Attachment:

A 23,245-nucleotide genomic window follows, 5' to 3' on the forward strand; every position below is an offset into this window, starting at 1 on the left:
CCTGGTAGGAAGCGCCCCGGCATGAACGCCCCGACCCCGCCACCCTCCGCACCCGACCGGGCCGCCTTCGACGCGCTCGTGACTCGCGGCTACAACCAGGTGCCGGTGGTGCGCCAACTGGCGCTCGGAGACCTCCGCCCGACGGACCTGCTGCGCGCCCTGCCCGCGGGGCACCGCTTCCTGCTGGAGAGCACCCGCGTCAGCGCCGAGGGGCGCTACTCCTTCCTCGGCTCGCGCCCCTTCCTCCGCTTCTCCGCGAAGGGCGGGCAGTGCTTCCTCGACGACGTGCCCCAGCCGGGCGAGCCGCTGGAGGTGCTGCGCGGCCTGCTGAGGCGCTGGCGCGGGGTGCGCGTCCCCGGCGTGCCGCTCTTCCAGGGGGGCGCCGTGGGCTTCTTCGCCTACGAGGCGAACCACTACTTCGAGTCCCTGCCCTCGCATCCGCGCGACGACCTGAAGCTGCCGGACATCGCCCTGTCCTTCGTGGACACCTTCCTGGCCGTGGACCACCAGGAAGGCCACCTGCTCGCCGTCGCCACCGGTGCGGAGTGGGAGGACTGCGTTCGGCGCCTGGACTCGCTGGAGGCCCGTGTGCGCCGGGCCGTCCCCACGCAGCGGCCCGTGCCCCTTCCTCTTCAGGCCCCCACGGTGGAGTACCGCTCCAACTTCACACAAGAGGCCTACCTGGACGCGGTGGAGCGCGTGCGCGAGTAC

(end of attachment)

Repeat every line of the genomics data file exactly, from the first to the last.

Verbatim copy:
A 23,245-nucleotide genomic window follows, 5' to 3' on the forward strand; every position below is an offset into this window, starting at 1 on the left:
CCTGGTAGGAAGCGCCCCGGCATGAACGCCCCGACCCCGCCACCCTCCGCACCCGACCGGGCCGCCTTCGACGCGCTCGTGACTCGCGGCTACAACCAGGTGCCGGTGGTGCGCCAACTGGCGCTCGGAGACCTCCGCCCGACGGACCTGCTGCGCGCCCTGCCCGCGGGGCACCGCTTCCTGCTGGAGAGCACCCGCGTCAGCGCCGAGGGGCGCTACTCCTTCCTCGGCTCGCGCCCCTTCCTCCGCTTCTCCGCGAAGGGCGGGCAGTGCTTCCTCGACGACGTGCCCCAGCCGGGCGAGCCGCTGGAGGTGCTGCGCGGCCTGCTGAGGCGCTGGCGCGGGGTGCGCGTCCCCGGCGTGCCGCTCTTCCAGGGGGGCGCCGTGGGCTTCTTCGCCTACGAGGCGAACCACTACTTCGAGTCCCTGCCCTCGCATCCGCGCGACGACCTGAAGCTGCCGGACATCGCCCTGTCCTTCGTGGACACCTTCCTGGCCGTGGACCACCAGGAAGGCCACCTGCTCGCCGTCGCCACCGGTGCGGAGTGGGAGGACTGCGTTCGGCGCCTGGACTCGCTGGAGGCCCGTGTGCGCCGGGCCGTCCCCACGCAGCGGCCCGTGCCCCTTCCTCTTCAGGCCCCCACGGTGGAGTACCGCTCCAACTTCACACAAGAGGCCTACCTGGACGCGGTGGAGCGCGTGCGCGAGTAC